Charles "C.J." Tyson Jr
2005 - Apr. 27, 2006
9-month-old Charles "C.J." Tyson Jr. was the son of Shameka Mosley and Charles Tyson, He died at Delray Medical Center after his father hurled him out of a moving car, slammed his tiny body on the hood after picking him up and then tossing him into a canal.
His father, Charles Edward Tyson, 20, received only a 40 year prison sentence for the cruel death of his baby.
Baby Thrown In Florida Canal
Dad, 20, Accused Of Killing Baby In Fight With 17-Year-Old Mother
(AP) A man was charged Thursday with first degree murder after police said he tossed his infant son from a car, slammed the boy onto the vehicle's hood and then threw him into a canal.
Charles Edward Tyson, 20, also faces charges of aggravated child abuse, child endangerment and violating a restraining order, Delray Beach police spokesman Jeffrey Messer said. Messer said Tyson admitted tossing his son into the canal.
"Our detectives were just dumbfounded," he said.
Tyson was held Thursday in the Palm Beach County jail and set to appear in court Friday morning.
Tyson and the child's mother, Shameka Mosley, 17, were driving with the 9-month-old infant early Thursday when Tyson accused her of cheating on him, according to an arrest report.
Mosley stopped the car she was driving and Tyson tossed the child out of the window where he "landed face down in the dirt," according to the report. The man then grabbed the boy by the leg and "in a swinging motion slammed the infant's head onto the hood of Mosley's vehicle," the report said.
Tyson then sped off in the car with the infant, and later stopped and tossed the child into a canal, the report said.
Authorities found the boy floating nearby and attempted to revive him. The infant, Charles Edward Tyson Jr., died a short time later at Delray Medical Center.
"Tyson stated he was aware the infant landed in the canal because he heard a splash," the report said.
Mosley had a restraining order against Tyson issued in December after a domestic violence incident.
Plea deal set in infant's death
40-year sentence issued for throwing baby into canal
Because he has been forgiven by two of those he hurt, Charles Tyson was spared the possibility of the death penalty Monday and instead sentenced to 40 years in prison for tossing his 9-month-old son into a Delray Beach canal nearly two years ago.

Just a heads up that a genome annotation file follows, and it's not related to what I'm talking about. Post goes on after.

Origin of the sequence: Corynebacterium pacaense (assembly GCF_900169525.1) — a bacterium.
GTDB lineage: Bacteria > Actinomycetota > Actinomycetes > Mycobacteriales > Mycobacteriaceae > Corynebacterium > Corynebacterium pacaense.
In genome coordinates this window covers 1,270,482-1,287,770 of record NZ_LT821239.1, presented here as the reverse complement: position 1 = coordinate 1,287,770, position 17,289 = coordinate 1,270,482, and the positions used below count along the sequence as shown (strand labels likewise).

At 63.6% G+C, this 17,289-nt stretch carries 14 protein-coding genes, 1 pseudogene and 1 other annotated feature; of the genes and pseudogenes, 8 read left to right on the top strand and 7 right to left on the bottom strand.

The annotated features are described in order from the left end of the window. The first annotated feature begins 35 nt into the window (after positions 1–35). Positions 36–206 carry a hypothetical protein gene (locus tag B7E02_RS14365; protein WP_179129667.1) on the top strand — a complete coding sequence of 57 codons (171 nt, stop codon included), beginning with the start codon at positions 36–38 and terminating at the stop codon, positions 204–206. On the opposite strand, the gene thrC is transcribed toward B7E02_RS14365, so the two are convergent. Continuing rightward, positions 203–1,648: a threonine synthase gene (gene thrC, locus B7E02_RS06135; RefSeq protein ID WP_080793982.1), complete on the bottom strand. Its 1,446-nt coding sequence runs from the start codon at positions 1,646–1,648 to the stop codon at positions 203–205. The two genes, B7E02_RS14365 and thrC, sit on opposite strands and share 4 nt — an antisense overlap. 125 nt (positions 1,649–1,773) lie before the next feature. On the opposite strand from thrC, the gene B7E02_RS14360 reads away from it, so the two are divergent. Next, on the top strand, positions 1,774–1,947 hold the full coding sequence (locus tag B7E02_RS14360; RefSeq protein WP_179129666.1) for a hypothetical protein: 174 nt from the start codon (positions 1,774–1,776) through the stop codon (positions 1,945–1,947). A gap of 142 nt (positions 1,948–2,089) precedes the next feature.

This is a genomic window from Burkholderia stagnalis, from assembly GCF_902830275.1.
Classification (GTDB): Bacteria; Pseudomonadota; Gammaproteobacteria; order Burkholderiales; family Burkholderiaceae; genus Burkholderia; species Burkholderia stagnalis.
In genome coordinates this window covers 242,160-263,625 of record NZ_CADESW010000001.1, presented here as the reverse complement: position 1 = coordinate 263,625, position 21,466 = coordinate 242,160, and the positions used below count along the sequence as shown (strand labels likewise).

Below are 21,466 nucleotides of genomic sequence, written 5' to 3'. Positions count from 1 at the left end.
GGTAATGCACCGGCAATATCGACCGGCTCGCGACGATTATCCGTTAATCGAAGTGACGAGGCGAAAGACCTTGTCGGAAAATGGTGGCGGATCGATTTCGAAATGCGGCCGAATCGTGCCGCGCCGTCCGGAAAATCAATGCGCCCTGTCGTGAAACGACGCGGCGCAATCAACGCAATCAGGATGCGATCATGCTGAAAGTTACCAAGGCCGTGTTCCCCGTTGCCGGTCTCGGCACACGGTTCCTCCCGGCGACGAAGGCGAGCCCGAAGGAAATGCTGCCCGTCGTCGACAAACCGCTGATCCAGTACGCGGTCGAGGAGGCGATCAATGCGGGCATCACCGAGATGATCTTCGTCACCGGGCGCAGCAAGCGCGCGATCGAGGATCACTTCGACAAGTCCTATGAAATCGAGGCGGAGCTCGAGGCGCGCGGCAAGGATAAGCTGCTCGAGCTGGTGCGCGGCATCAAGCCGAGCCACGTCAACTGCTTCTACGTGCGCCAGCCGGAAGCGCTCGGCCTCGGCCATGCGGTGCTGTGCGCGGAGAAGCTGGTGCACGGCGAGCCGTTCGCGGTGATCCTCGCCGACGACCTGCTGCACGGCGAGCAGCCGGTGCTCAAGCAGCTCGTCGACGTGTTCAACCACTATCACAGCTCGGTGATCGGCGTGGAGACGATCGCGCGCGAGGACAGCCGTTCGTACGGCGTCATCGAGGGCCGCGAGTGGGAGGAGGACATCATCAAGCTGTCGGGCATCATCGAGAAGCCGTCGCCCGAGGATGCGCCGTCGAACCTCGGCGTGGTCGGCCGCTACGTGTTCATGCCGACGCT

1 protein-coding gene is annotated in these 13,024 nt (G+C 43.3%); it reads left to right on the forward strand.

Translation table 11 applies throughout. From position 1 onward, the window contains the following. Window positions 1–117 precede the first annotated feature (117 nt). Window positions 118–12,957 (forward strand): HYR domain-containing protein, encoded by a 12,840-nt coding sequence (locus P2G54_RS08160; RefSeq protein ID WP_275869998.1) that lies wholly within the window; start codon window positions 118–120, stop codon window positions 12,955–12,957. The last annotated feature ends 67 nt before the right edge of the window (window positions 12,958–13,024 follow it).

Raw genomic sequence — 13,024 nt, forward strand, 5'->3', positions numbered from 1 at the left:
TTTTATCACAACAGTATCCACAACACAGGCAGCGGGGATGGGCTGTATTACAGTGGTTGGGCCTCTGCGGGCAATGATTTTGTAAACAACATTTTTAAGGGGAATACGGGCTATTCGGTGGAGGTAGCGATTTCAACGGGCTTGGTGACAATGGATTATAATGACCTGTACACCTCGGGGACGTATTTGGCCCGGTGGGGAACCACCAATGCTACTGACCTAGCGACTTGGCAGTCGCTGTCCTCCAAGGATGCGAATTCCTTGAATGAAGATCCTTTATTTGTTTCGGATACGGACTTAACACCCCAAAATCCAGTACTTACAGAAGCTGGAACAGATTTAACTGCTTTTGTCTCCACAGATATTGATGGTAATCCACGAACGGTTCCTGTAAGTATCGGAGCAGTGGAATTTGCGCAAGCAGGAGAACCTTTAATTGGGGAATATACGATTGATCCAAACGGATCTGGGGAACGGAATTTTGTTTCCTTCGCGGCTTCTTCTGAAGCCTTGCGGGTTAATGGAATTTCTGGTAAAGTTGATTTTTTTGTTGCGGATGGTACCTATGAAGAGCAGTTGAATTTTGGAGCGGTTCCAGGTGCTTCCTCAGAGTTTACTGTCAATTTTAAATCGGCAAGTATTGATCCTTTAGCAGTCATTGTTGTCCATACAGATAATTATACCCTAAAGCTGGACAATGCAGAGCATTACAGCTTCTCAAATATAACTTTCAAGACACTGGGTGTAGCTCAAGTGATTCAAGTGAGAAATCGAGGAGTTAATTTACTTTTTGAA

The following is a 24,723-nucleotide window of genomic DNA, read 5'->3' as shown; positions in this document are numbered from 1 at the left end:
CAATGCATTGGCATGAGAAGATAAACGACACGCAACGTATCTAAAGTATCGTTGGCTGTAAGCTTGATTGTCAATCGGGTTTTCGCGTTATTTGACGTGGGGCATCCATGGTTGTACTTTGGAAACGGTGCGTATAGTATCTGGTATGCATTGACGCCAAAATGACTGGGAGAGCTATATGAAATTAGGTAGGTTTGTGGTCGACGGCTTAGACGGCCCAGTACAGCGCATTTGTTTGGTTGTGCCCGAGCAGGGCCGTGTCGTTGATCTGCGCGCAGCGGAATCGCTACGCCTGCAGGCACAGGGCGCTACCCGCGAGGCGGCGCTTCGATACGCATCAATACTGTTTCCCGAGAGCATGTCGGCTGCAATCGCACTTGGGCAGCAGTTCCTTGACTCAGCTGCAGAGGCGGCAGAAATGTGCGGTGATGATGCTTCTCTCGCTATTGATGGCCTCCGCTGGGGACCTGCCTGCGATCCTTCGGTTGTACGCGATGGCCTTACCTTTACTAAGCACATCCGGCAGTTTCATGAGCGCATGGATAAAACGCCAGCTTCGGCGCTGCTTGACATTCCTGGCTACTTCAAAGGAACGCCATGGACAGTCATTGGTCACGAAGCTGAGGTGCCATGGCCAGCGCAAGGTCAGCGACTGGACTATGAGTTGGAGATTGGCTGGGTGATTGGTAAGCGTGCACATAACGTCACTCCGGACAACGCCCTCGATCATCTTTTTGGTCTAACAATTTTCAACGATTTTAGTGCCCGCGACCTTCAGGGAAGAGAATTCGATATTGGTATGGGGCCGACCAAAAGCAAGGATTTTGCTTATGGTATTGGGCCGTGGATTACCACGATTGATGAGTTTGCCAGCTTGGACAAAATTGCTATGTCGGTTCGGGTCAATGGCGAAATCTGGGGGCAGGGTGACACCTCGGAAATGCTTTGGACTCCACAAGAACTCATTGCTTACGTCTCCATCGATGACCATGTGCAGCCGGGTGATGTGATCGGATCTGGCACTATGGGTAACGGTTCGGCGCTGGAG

Prosecutors had charged Tyson with first-degree murder for the April 2006 death of 9-month-old Charles Jr., but both the baby's mother and grandmother played an instrumental role in Monday's resolution of the case, pushing for a sentence less than life and opposing a death sentence altogether.
Shameka Mosley, the baby's mother, and her mother, Joanne Mosley, have an "amazing capacity" to forgive and expressed their desire for a plea rather than a trial, prosecutor Lanna Belohlavek said.
Tyson, 22, pleaded guilty to second-degree murder and aggravated child abuse and will receive credit for 671 days he has served in jail. He also will be placed on probation for 10 years when he is released.
Shameka Mosley declined to speak at the hearing, but her mother read a statement on her behalf.
"I just want to say that I know Charles loved his son, Charles Jr.," Shameka Mosley wrote. "Being a Christian, I forgave him, but I won't forget."
Delray Beach police Detective Gene Sapino, the arresting officer on the case, told Circuit Judge William Berger that his department was satisfied with the sentence. Later, outside the courtroom, Sapino recalled Tyson's confession.
On the way home from the hospital, where the couple had taken the baby because he was sick, Tyson and Mosley began to argue. Tyson told Sapino that Shameka Mosley said the baby might not belong to Tyson, prompting him to stop the car and throw the baby out of the window. He picked his son up by the leg and slammed him against the car, then drove off with the baby, leaving Mosley by the side of the road. Tyson drove about a half-mile, then threw the baby into a canal and returned to tell Mosley she'd better get Charles Jr. before the alligators do, Sapino said.
In his letters to Shameka Mosley from the jail, Tyson has shown no remorse but has often expressed his desire to reunite with Mosley when he is released, said Sapino, who reviews copies of the letters.
But Tyson's attorneys say the 22-year-old with a ninth-grade education has struggled with anger-management issues since boyhood and is sorry about what he did.
"He's glad it's over," Assistant Public Defender Adrienne Ellis said. "He's very remorseful, he has been since it happened. It's a tough situation. It's tough on both sides."
Ellis said the Mosleys' ability to forgive was "phenomenal" and played a big part in the resolution of the case.
"He's been anxious to get it over with," she said. "He just wanted some closure. ... Both sides have suffered a huge loss."
Ellis declined to provide details about Tyson's mental condition, but Tyson told Berger that the last time he took medication for any mental illness was in 2003.